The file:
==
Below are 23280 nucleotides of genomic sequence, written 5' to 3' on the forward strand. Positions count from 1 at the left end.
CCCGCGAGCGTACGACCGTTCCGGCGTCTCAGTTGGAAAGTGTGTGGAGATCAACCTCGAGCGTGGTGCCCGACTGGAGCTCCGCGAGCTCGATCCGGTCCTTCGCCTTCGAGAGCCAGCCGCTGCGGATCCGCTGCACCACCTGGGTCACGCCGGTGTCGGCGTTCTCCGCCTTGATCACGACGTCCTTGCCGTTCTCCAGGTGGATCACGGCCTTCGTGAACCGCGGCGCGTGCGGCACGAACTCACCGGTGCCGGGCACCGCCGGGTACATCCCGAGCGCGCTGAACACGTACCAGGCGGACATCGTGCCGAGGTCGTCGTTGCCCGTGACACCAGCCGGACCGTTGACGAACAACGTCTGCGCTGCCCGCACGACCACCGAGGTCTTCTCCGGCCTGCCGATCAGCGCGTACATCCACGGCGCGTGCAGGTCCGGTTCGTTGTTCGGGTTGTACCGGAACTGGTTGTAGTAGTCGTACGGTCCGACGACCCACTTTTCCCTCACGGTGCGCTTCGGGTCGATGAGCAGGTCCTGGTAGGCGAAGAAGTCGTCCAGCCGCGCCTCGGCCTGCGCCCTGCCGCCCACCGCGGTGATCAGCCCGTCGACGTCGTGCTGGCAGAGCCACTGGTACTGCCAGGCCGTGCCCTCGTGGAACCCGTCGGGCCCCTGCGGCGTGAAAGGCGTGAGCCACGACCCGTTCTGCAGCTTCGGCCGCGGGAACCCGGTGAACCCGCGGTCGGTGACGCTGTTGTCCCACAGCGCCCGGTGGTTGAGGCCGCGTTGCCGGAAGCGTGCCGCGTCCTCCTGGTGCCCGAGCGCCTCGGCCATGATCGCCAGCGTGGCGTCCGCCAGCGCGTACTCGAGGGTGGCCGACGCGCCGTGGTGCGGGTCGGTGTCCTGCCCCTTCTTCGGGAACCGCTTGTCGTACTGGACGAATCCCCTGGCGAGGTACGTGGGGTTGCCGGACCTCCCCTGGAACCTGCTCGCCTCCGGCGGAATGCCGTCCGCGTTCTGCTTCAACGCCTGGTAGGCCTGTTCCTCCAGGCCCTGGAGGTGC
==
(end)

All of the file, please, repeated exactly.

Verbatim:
Below are 23280 nucleotides of genomic sequence, written 5' to 3' on the forward strand. Positions count from 1 at the left end.
CCCGCGAGCGTACGACCGTTCCGGCGTCTCAGTTGGAAAGTGTGTGGAGATCAACCTCGAGCGTGGTGCCCGACTGGAGCTCCGCGAGCTCGATCCGGTCCTTCGCCTTCGAGAGCCAGCCGCTGCGGATCCGCTGCACCACCTGGGTCACGCCGGTGTCGGCGTTCTCCGCCTTGATCACGACGTCCTTGCCGTTCTCCAGGTGGATCACGGCCTTCGTGAACCGCGGCGCGTGCGGCACGAACTCACCGGTGCCGGGCACCGCCGGGTACATCCCGAGCGCGCTGAACACGTACCAGGCGGACATCGTGCCGAGGTCGTCGTTGCCCGTGACACCAGCCGGACCGTTGACGAACAACGTCTGCGCTGCCCGCACGACCACCGAGGTCTTCTCCGGCCTGCCGATCAGCGCGTACATCCACGGCGCGTGCAGGTCCGGTTCGTTGTTCGGGTTGTACCGGAACTGGTTGTAGTAGTCGTACGGTCCGACGACCCACTTTTCCCTCACGGTGCGCTTCGGGTCGATGAGCAGGTCCTGGTAGGCGAAGAAGTCGTCCAGCCGCGCCTCGGCCTGCGCCCTGCCGCCCACCGCGGTGATCAGCCCGTCGACGTCGTGCTGGCAGAGCCACTGGTACTGCCAGGCCGTGCCCTCGTGGAACCCGTCGGGCCCCTGCGGCGTGAAAGGCGTGAGCCACGACCCGTTCTGCAGCTTCGGCCGCGGGAACCCGGTGAACCCGCGGTCGGTGACGCTGTTGTCCCACAGCGCCCGGTGGTTGAGGCCGCGTTGCCGGAAGCGTGCCGCGTCCTCCTGGTGCCCGAGCGCCTCGGCCATGATCGCCAGCGTGGCGTCCGCCAGCGCGTACTCGAGGGTGGCCGACGCGCCGTGGTGCGGGTCGGTGTCCTGCCCCTTCTTCGGGAACCGCTTGTCGTACTGGACGAATCCCCTGGCGAGGTACGTGGGGTTGCCGGACCTCCCCTGGAACCTGCTCGCCTCCGGCGGAATGCCGTCCGCGTTCTGCTTCAACGCCTGGTAGGCCTGTTCCTCCAGGCCCTGGAGGTGC